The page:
Field-resolved optical precision metrology strengthens research profile of Leibniz IPHT
The Leibniz Institute of Photonic Technology (Leibniz IPHT) in Jena complements its research portfolio with a new working group in the field of field-resolved spectroscopic measurement methods, headed by PD Dr. Ioachim Pupeza. For the research project „Laser-Based Infrared Vibrational Electric-Field Fingerprinting“ (LIVE), the physicist has been awarded a Consolidator Grant from the European Research Council (ERC).
Dr. Ioachim Pupeza is moving from the Max Planck Institute of Quantum Optics in Garching to Leibniz IPHT, where he will establish the new research group „Field-Resolved Optical Precision Metrology“ starting in February 2023. Pupeza is an expert in electric-field-resolving spectroscopic methods. At Leibniz IPHT, the scientist intends to further improve the technology and open up new applications, such as label-free cell detection and sorting at high speeds. Pupeza and his team are already firmly integrated into Jena’s scientific community. Among other things, he is involved in the Cluster of Excellence Balance of the Microverse and the Leibniz Center for Photonics in Infection Research (LPI).
Prof. Dr. Jürgen Popp, scientific director of Leibniz IPHT, is very pleased about the reinforcement in the area of optical health technologies: „We warmly welcome Dr. Pupeza. The establishment of his new working group is a strategic measure aimed at significantly expanding the range of optical methods in medicine.“ Especially in the field of infection research, field-resolved spectroscopy can make an important contribution in diagnostics and monitoring.
In his ERC Consolidator Grant funded project „LIVE“, Pupeza is working toward developing novel light sources and innovative approaches to recording optical electric fields. The goal is to use the control over light at the level of single optical field oscillations afforded by femtosecond lasers and nonlinear optics to overcome current technological limitations, and thereby tap the full potential of vibrational spectroscopic fingerprinting in terms of sensitivity, specificity, and throughput.
Ioachim Pupeza is confident about the future: „My vision is to develop instruments for the analysis of biomedical samples such as cells, tissue or respiratory gas, with drastically increased throughput and, therefore, shorter analysis times. In turn, this promises to impact the speed of diagnostic decision-making and the capabilities of therapy monitoring.“
The project is funded by the ERC over five years with a sum of around two million euros. In addition, the close collaboration within the Cluster of Excellence Balance of the Microverse and the University Hospital Jena offers great opportunities in clinically relevant proof-of-concept experiments. Further collaborations are in preparation with Ludwig-Maximilians-University Munich, University of Vienna and Friedrich-Schiller-University Jena.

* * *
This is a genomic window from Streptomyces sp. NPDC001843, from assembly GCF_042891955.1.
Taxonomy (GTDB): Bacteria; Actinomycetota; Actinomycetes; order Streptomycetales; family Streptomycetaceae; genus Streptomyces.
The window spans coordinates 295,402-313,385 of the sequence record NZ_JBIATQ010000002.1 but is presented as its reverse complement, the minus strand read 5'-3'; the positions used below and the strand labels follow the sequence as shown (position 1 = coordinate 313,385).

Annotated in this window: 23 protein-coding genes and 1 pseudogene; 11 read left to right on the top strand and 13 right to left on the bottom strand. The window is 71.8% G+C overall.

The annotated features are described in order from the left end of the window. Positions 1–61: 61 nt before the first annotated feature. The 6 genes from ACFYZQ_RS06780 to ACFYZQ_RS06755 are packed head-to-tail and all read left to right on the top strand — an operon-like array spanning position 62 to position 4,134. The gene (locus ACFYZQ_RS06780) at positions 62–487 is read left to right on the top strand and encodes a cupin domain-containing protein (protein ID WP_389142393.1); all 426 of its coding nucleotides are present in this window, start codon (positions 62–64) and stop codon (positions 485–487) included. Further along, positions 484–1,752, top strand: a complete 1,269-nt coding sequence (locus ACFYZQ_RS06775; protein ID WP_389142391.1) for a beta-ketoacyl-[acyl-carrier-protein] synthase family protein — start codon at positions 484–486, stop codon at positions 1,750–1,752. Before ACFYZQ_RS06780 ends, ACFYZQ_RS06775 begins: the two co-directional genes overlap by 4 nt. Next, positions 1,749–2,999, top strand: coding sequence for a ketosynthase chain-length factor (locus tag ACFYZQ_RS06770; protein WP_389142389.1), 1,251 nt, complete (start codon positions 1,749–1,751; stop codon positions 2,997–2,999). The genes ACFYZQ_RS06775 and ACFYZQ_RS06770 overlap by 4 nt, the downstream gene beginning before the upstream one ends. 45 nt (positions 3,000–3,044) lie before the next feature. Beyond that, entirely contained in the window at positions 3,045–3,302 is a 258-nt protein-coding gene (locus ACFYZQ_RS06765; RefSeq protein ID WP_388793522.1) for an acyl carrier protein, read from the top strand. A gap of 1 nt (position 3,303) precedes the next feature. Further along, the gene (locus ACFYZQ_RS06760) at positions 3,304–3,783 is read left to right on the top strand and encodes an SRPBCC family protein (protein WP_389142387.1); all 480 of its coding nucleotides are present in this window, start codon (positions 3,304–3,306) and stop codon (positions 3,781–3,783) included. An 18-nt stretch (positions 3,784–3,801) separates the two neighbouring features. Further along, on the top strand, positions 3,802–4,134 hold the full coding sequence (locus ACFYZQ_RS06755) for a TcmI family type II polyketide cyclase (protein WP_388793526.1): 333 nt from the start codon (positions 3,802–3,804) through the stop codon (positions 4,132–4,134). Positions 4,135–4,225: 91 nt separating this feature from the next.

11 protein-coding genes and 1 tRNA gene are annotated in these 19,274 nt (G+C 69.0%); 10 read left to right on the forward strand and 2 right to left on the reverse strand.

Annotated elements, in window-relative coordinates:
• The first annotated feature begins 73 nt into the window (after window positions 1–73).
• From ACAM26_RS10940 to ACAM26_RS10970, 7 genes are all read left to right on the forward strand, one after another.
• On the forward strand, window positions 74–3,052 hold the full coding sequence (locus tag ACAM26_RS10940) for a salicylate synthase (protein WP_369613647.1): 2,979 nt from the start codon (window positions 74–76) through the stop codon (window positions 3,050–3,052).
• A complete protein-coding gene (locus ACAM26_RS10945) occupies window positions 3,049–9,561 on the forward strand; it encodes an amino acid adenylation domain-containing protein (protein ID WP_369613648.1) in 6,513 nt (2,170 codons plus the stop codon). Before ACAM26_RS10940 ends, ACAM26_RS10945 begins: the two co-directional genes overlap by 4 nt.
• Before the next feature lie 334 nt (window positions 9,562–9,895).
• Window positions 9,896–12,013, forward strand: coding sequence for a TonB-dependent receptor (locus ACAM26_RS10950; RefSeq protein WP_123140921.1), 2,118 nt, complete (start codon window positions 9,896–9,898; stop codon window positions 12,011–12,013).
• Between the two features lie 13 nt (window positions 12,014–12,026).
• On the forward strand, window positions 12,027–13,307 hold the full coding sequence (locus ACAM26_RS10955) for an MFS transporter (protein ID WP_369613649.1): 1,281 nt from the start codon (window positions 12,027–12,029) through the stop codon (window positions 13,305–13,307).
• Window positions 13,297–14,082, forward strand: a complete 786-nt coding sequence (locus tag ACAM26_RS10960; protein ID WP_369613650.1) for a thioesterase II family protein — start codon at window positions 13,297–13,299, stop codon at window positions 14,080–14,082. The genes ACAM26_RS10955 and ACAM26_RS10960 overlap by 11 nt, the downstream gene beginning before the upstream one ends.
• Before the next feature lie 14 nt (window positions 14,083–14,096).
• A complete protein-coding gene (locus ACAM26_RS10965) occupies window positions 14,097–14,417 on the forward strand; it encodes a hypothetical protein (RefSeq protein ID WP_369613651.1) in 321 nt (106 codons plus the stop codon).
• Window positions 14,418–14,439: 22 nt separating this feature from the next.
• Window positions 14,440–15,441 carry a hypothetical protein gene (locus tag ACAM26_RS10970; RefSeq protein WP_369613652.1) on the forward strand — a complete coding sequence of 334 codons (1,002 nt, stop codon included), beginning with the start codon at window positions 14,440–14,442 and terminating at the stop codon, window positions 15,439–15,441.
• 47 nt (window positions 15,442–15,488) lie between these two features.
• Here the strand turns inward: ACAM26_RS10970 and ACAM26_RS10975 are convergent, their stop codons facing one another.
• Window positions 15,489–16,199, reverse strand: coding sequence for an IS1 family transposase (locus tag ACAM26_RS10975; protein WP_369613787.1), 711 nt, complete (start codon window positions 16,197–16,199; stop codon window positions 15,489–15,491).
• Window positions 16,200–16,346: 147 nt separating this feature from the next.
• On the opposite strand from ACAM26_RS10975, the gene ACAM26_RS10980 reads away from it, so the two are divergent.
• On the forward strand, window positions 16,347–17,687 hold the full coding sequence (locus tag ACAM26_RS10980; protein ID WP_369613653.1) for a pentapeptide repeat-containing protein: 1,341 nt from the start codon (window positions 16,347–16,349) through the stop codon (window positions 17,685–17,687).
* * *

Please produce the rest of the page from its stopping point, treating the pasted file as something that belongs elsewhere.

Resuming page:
About ERC funding
The European Research Council (ERC) was initiated by the European Union in 2007 and has established itself as a globally visible, European funding program for cutting-edge research. 321 researchers have received Consolidator Grants from the European Research Council in 2022. The grants, totaling 657 million euros, are part of the EU’s Horizon Europe program. They are intended to support excellent scientists who have seven to twelve years of experience following their doctorate to pursue their most promising ideas.
About Balance of the Microverse
The Cluster of Excellence Balance of the Microverse is dedicated to the study of microbial communities with the aim of creating a holistic understanding of microorganisms, their interaction and communication with each other and with their environment. Researchers investigate microbial consortia from the molecular level to complex ecosystems, using modern imaging techniques and other methods. Building on the findings, approaches can be developed for maintaining and restoring microbial equilibria, which are crucial for the health of a wide range of living systems. The Microverse Cluster has been funded since 2019 as part of the Excellence Strategy of the German federal and state governments. It builds thematically on the Excellence Graduate School Jena School for Microbial Communication and is strengthened by four Collaborative Research Centers. In addition to five faculties of the Friedrich Schiller University Jena and the University Hospital Jena, eight non-university research institutions at the site are involved in the Cluster of Excellence.
In the picture:
Dr. Pupeza with a prototype electric-field-resolving spectrometer for the molecular fingerprint region, developed in his lab.
Training successfully completed: Leibniz IPHT takes on two physics lab assistants
The Leibniz IPHT celebrates the graduation of its trainees: Tina Keilholtz and Victoria Bohn have passed their exams as physics lab assistants with flying colors and will be taken on as permanent employees. In the future, the graduates will be employed in the Competence Center for Micro- and Nanotechnologies at the institute, where they will assist in photolithography and sensor production in the clean room.
Leibniz-IPHT scientists are funded by the European Research Council with around four million euros.
The European Research Council (ERC) is funding two projects at the Leibniz Institute for Photonic Technology (Leibniz-IPHT). The two prestigious ERC Consolidator Grants each have a funding volume of about two million euros. The funds are designated for research into optical health technologies.
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